Now, note that to find this sort of question pressing it isn’t that we already have to bought into the idea that epistemology should be ‘naturalized’ in some strong sense, or that a Quinean ‘naturalized epistemology’ exhausts the legitimate parts of what used to be epistemology. And though Weir does talk about mathematical platonism being “put to the test by naturalized epistemology”, he officially means no more than that our conception of ourselves as natural agents without God-like powers “imposes a non-trivial test of internal stability” (p. 3) when combined with views like platonism. The problem-setting issue, then, is an entirely familiar one: as Benacerraf frames it in his classic paper, ‘a satisfactory account of mathematical truth … must fit into an over-all account of knowledge in a way that makes it intelligible how we have the mathematical knowledge that we have’.
So far, then, so good. We have a familiar but still pressing question, and in the next post, I’ll say something about various lines we might take in response and indicate how, in rest of his Introduction, Weir situates on the map the position he wants to defend.
But first just a word or two more about Weir’s enthusiasm for naturalism. He goes on to write “I accept, as a general methodological maxim, the prescription that one should push a naturalistic approach as far as it will go.” (p. 5) And what does that involve? “The methodological naturalist … prescribes that one ought to follow scientific method, at a level of sophistication appropriate to the problem at hand, whenever attempting to find out the truth about anything.” Really? If using the methods of science is construed more narrowly as involving the careful rational weighing of evidence to test specific, antecedently formulated, empirical conjectures, etc., then of course this isn’t the only way to discover truths. Evolution has thankfully provided us with other quick-and-dirty ways of fast-tracking to the truth reliably enough to avoid fleet-footed predators often enough! While if the methods of science are understood in a more relaxed and embracing way, as whatever goes into the mix as we develop our best overall theory of nature, then (a familiar old-Quinean point) these methods would seem to subsume the methods of (much) mathematics which seem so entangled, and ‘methodological naturalism’ in itself has no special bite again platonism (over and above Benacerraf’s problem, which doesn’t depend on the naturalism).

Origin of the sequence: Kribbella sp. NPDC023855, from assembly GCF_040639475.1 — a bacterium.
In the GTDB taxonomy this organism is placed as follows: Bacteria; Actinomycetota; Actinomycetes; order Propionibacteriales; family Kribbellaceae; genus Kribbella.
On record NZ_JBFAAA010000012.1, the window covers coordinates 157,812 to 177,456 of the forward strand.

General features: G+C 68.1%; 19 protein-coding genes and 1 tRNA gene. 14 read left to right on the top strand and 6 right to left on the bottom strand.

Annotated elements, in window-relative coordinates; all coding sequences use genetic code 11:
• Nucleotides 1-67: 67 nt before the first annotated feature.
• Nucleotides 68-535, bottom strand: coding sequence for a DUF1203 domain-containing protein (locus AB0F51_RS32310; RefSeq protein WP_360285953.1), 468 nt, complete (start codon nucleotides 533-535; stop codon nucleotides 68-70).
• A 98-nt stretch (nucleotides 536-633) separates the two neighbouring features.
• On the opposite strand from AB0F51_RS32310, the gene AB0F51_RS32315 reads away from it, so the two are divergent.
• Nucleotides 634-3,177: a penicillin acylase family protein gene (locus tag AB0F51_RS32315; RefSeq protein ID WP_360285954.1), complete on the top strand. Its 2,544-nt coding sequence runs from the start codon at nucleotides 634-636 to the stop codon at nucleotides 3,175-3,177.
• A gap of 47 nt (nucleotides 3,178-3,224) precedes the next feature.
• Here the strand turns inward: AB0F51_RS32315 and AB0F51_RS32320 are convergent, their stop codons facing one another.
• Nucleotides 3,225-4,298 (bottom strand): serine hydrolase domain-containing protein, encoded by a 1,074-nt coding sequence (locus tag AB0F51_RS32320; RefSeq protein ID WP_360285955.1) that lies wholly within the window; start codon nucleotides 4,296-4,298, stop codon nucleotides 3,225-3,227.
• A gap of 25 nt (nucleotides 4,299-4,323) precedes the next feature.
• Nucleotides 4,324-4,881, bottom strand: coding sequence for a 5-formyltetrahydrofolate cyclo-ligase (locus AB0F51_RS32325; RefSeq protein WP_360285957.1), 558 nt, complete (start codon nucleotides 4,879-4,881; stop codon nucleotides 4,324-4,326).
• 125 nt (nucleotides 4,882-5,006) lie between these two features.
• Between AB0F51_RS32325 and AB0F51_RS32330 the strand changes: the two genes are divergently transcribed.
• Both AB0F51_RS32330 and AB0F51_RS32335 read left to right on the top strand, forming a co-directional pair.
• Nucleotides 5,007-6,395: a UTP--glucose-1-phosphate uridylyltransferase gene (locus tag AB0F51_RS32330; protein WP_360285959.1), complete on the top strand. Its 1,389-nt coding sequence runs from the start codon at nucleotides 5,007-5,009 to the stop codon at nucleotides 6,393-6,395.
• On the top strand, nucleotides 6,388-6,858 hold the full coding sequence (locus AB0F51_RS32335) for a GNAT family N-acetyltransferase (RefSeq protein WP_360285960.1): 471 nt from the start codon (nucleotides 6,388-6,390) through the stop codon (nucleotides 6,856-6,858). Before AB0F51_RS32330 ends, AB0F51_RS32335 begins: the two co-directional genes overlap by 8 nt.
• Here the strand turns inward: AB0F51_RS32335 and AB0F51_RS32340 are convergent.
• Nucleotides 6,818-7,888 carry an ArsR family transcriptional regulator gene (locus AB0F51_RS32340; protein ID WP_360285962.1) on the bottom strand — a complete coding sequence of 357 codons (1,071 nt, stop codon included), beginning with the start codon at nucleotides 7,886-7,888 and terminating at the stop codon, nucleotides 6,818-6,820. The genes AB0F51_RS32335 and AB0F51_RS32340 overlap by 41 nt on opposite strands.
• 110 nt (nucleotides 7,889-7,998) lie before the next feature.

But we really don’t want to start off on that debate again, about the appropriate formulation of a possibly-defensible ‘naturalism’. So let’s re-emphasize the key point that I think Weir would make, which his rhetoric hereabouts could possibly obscure: we don’t need to endorse any strong form of naturalism, or have any commitment to naturalized epistemology as the one legitimate residuary legatee of the epistemological tradition, to find troubling the combination of platonism with our conception of ourselves as limited creatures epistemically geared to the sublunary world. That‘s enough of a problem to get Weir’s project going.